It was a characteristically clever trick, but it didn't do the folks who made that car any favours. The Vectra wasn't the smash hit that Vauxhall hoped it would be and, who knows, if they had sold and made a few more Vectras, then Vauxhall's Luton factory might still be open.
When the bad news came through at Luton, the car workers and their families there clearly thought that Clarkson ought to shoulder some of the blame (as indeed did the Rover workers at Longbridge when they too bit the dust).
No. If Jeremy Clarkson were a car he'd be one of those huge, heavy, mostly pointless four by fours. Possibly a Porsche Cayenne or a Range Rover or, indeed, a new Land Rover Discovery of the type he recently drove up a hillside in Scotland, an exercise that left Clarkson accused of ruining unspoiled countryside.
Maybe something even bigger, an American Lincoln Navigator or a Cadillac Escalade, cars that even Americans regard as "full-sized".
Whatever. The car that would carry the chromium Clarkson badge would have to be big, brash, dominating, politically incorrect and yet strangely appealing and entertaining. They don't make many cars like that.
And they don't make many motoring journalists like Clarkson. Most of his peer group on the round of launches in the sunnier climes of the world evince a certain disquiet at the mention of his name, and it is only a matter of time before the word Clarkson pops up. In the bars of plush hotels in Venice or Crete or Hawaii or any of the other comfortable watering holes to which car companies take hacks for the launch of their latest wonders, a consensus soon emerges about JC. He's far too influential; you would think he was the only motoring writer on the planet, the only man who ever wrote about cars in history. Why have the public only heard of him (and not the rest of us)? The absurdity!
There are a few who confess their loathing of him, and are keen to pass on the most scurrilous (and legally actionable) gossip about him. For the Clarkson-intolerant he is a sort of journalistic Upas tree, where nothing can grow beneath his shade. That is particularly the case with his TV vehicle, Top Gear, a show that has gone from strength to strength fitted with the supercharger that is Clarkson's personality. As one Top Gear hand put it to me, "it's Jezza's show", and the BBC did once consider renaming it Jeremy Clarkson's Car Show. Most rate his writing, from the days when he wrote testosterone-fuelled columns for the likes of Performance Car (and stuff for other magazines under the pseudonyms Bob Ward and Philip Clark) through to his more varied contributions to newspapers and magazines now. He was - and is - capable of some striking phrase-making, so that even if you don't quite know what a Suzuki Wagon R is, he helps you realise that you ought to avoid it like "you would avoid unprotected sex with an Ethiopian transvestite". Similarly you would warm to a car like the Ferrari 355 because it's "like a quail's egg dipped in celery salt and served in Julia Roberts's belly button"; Or the Alfa Romeo Brera: "Think of it as Angelina Jolie. You've heard that she's mad and eats nothing but wallpaper paste. But you would, wouldn't you?"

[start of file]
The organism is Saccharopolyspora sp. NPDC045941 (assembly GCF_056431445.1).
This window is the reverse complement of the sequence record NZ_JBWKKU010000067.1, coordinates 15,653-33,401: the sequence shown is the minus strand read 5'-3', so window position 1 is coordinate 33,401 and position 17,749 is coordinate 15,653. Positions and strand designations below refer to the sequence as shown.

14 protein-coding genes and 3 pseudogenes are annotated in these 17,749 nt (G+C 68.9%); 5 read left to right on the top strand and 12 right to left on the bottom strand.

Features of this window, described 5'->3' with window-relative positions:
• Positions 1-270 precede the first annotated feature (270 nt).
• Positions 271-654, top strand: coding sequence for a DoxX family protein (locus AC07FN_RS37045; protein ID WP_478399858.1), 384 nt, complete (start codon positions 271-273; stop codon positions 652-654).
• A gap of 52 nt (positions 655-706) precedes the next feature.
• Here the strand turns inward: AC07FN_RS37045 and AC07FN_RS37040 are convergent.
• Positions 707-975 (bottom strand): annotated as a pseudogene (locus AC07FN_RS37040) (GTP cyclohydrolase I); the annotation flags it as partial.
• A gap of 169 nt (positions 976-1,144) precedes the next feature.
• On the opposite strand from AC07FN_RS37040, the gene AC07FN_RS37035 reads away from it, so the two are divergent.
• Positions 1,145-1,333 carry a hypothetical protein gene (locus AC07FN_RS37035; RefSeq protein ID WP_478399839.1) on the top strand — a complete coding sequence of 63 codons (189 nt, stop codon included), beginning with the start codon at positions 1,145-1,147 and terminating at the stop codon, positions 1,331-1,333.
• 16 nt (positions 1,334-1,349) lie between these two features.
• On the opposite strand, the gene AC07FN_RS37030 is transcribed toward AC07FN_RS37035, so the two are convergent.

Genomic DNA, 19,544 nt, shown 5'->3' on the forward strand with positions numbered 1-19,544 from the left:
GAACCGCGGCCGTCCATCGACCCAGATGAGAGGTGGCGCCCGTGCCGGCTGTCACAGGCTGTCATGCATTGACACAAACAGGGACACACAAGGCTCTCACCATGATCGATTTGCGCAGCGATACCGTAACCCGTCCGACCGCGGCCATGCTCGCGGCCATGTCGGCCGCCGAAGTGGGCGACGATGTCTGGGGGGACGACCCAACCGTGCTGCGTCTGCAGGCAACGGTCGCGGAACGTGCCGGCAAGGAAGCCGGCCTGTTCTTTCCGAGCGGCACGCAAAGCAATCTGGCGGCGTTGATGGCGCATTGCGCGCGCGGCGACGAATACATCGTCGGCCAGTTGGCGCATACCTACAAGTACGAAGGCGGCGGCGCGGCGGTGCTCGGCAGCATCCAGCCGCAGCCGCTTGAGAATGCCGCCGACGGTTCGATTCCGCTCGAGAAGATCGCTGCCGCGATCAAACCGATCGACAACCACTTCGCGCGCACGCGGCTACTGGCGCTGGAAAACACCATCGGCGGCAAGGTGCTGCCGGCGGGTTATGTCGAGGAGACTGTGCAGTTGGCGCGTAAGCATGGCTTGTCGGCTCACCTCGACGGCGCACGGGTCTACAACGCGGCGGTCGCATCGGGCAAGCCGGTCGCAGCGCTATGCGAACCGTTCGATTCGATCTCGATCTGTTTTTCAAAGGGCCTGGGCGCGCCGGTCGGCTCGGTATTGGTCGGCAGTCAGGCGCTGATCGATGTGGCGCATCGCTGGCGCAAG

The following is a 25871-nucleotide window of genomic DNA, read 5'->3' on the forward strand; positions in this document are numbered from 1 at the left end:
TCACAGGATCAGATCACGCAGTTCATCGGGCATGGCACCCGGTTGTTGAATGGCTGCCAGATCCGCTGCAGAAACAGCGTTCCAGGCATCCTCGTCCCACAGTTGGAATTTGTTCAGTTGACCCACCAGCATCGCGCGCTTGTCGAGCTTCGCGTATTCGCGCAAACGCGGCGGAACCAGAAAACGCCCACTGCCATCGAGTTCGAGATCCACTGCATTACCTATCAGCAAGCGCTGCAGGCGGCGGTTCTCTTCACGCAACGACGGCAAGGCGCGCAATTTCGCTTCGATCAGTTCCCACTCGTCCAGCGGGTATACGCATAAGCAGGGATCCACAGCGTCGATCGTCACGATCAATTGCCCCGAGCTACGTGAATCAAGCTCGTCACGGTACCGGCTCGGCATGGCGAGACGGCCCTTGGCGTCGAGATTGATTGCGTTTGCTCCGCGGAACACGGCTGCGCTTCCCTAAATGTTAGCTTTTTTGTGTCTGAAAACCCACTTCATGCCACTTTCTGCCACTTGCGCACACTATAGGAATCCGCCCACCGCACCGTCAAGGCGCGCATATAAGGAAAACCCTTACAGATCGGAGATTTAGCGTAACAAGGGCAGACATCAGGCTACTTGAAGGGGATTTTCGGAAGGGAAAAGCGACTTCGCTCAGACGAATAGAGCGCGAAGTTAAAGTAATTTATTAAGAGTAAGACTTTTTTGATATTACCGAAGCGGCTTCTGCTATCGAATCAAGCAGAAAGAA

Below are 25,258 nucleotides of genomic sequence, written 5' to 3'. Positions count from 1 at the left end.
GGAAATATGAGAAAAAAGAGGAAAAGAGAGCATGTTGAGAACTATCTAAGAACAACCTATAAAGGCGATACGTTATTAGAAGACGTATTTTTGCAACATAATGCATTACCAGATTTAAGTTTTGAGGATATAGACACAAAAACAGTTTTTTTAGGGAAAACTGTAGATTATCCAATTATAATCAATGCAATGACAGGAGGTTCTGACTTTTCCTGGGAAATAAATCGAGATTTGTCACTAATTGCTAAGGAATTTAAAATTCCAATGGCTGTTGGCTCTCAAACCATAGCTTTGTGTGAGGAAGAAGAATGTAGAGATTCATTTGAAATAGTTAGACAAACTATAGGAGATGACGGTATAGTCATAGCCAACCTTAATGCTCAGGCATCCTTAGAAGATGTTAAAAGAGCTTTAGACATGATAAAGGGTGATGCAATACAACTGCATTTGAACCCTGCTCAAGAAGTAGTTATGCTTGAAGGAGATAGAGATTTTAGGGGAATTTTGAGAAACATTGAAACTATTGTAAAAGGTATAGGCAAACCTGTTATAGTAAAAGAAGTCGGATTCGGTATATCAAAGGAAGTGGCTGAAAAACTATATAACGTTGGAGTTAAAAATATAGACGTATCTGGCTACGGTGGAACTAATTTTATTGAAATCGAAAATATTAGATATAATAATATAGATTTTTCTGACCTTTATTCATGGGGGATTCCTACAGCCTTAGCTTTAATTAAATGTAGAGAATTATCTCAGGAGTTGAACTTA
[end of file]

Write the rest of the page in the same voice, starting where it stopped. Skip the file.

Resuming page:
But the one thing all his friends and enemies readily acknowledge is that Clarkson has succeeded, almost single-handedly, in taking cars out of their nerdy ghetto and turning them into showbiz. Clarkson is a showman. Indeed there's a case for saying that he's a better showman than he is anything else.